Half lives
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Half lives. The half life is the time it takes for the concentration of a substance to decline to half its initial value. The general concept is the same as in radioactivity. After two half lives ; ½ + ½ ( ½ ) = ¾ will have reacted. Leaving only ¼ of the initial concentration.

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Half lives

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Half lives

Half lives

The half life is the time it takes for the concentration of a substance to decline to half its initial value.


The general concept is the same as in radioactivity

The general concept is the same as in radioactivity


Half lives

  • After two half lives;

  • ½ + ½ (½ ) = ¾ will have reacted.

  • Leaving only ¼ of the initial concentration.

  • After three half lives;

  • ½ + ½ (½ ) + ½[½ (½ )] = 7/8 will have reacted.

  • Leaving only 1/8 of the initial value.

  • After four half lives;

  • ½ + ½ (½ ) + ½[½ (½ )] +½{½[½ (½ )]} =15/16 will have reacted.

  • Leaving only 1/16 of the initial value.


Eg the isotope carbon 14 is radioactive

Eg; The isotope Carbon-14 is radioactive.

  • It has a half life of 5,730 years

  • This means that after 5,730 years have passed only half of the original amount of C14 will remain.

  • After 2 x 5730 = 11,460 years there will be ½ x ½ = ¼.

  • After 3 x 5730 = 17190 years there will be ½ x ½ x ½ = 1/8…..


Half lives

  • C14 is made by the action of cosmic rays.

  • Life is based on carbon.

  • Whilst organisms are alive C14 will be absorbed at the same rate as C12.

  • As C14 decays it is continually replaced.

  • But after death no more C14 is absorbed.

  • It is as if a stop clock is started.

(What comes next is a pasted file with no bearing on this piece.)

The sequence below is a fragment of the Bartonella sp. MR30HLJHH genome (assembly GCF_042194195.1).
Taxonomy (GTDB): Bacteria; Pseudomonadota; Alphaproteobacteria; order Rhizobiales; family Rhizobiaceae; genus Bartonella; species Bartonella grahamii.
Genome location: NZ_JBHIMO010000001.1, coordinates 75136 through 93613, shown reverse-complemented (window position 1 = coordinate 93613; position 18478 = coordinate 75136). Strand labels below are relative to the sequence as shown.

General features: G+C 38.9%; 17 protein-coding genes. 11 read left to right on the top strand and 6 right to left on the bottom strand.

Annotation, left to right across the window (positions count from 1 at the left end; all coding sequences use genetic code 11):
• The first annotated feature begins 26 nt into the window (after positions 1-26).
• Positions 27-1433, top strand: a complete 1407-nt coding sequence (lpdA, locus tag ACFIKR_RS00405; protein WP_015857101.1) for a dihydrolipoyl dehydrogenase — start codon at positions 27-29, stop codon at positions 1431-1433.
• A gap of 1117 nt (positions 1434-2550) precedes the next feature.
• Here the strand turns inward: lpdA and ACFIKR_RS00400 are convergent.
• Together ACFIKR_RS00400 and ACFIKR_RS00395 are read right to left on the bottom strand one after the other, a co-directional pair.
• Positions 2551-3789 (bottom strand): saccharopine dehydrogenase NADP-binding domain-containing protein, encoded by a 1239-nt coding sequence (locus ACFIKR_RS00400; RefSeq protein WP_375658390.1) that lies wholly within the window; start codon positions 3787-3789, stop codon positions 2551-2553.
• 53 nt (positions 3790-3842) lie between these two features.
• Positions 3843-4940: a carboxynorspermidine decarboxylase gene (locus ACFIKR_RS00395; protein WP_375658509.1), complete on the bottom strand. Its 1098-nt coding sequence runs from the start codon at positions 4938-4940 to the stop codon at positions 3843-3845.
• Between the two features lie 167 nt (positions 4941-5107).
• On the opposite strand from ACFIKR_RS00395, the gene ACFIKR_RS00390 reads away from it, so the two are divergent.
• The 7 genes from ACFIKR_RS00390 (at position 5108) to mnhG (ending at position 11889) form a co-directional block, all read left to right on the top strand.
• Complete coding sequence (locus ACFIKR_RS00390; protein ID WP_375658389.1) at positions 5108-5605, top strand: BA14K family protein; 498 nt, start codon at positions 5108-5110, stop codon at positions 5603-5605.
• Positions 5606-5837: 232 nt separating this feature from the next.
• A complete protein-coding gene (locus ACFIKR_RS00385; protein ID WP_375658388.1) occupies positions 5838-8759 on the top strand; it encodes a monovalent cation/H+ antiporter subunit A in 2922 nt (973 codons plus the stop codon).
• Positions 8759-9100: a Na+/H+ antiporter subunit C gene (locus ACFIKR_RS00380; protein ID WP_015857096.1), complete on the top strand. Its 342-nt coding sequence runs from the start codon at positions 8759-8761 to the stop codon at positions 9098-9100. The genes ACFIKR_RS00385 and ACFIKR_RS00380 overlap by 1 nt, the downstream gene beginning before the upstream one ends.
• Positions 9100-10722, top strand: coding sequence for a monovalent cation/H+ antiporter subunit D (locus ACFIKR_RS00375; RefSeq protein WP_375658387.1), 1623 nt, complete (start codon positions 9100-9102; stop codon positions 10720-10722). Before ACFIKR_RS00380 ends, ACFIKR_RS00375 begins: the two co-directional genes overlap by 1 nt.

• Archaeologists have only to measure the C14 in bones, wood, hair…. to date them.


Half lives

  • The technique can be used for objects up to 48,000 years old.

  • But when the ages of historic artefacts several millennia old were compared to the radiocarbon dates they were found to be too young.

  • It seems that C14 is not always produced at the same rate.

  • So the dates have been calibrated using the wood of the Bristlecone Pine, which lives for over 7,000 years!


Half lives of first order reactions

Half lives of first order reactions

  • For a first order reaction the half life is constant.

  • The time taken for the concentration to fall from the initial value to ½, from ½ to ¼, from ¼ to 1/8 …is exactly the same.

  • t½= 0.693 / k

  • Where k = rate constant.

  • Half lives can be determined by plotting concentration of a reactant against time then measuring the time take for the initial concentration to halve.


Eg the decarboxylation of 2 4 6 trinitrobenzoic acid

Eg; The decarboxylation of 2,4,6 trinitrobenzoic acid.


Half lives of second order reactions

Half lives of second order reactions.

  • Second order half lives are not constant.

  • A basic plot of concentration against time starts off as a much steeper curve, then levels off.

  • This means that the half lives become progressively longer.


Zero order

Zero order

  • NB For a zero order reaction the rate is independent of the concentration.

  • Thus a plot of concentration against time is a straight line, rather than a curve.


Concentration time graph for a zero order reaction

Concentration/time graph for a zero order reaction.


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